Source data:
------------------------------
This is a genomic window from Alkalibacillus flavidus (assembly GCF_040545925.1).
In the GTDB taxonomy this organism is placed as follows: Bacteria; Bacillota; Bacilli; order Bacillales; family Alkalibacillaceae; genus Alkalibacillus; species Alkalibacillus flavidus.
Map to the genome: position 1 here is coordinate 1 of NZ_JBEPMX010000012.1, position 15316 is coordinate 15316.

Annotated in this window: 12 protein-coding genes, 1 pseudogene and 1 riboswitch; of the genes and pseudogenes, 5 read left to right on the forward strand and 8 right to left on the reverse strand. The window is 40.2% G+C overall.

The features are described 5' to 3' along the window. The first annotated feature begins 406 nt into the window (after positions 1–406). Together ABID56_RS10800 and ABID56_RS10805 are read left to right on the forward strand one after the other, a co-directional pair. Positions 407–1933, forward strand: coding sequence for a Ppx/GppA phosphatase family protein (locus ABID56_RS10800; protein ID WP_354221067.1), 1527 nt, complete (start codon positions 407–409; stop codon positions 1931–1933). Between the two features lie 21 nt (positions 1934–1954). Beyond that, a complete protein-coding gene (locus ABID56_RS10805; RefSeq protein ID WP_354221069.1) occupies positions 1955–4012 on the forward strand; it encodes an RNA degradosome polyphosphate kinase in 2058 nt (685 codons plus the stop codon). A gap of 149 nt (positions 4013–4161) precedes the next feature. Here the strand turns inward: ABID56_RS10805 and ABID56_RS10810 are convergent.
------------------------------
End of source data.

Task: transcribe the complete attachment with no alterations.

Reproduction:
This is a genomic window from Alkalibacillus flavidus (assembly GCF_040545925.1).
In the GTDB taxonomy this organism is placed as follows: Bacteria; Bacillota; Bacilli; order Bacillales; family Alkalibacillaceae; genus Alkalibacillus; species Alkalibacillus flavidus.
Map to the genome: position 1 here is coordinate 1 of NZ_JBEPMX010000012.1, position 15316 is coordinate 15316.

Annotated in this window: 12 protein-coding genes, 1 pseudogene and 1 riboswitch; of the genes and pseudogenes, 5 read left to right on the forward strand and 8 right to left on the reverse strand. The window is 40.2% G+C overall.

The features are described 5' to 3' along the window. The first annotated feature begins 406 nt into the window (after positions 1–406). Together ABID56_RS10800 and ABID56_RS10805 are read left to right on the forward strand one after the other, a co-directional pair. Positions 407–1933, forward strand: coding sequence for a Ppx/GppA phosphatase family protein (locus ABID56_RS10800; protein ID WP_354221067.1), 1527 nt, complete (start codon positions 407–409; stop codon positions 1931–1933). Between the two features lie 21 nt (positions 1934–1954). Beyond that, a complete protein-coding gene (locus ABID56_RS10805; RefSeq protein ID WP_354221069.1) occupies positions 1955–4012 on the forward strand; it encodes an RNA degradosome polyphosphate kinase in 2058 nt (685 codons plus the stop codon). A gap of 149 nt (positions 4013–4161) precedes the next feature. Here the strand turns inward: ABID56_RS10805 and ABID56_RS10810 are convergent.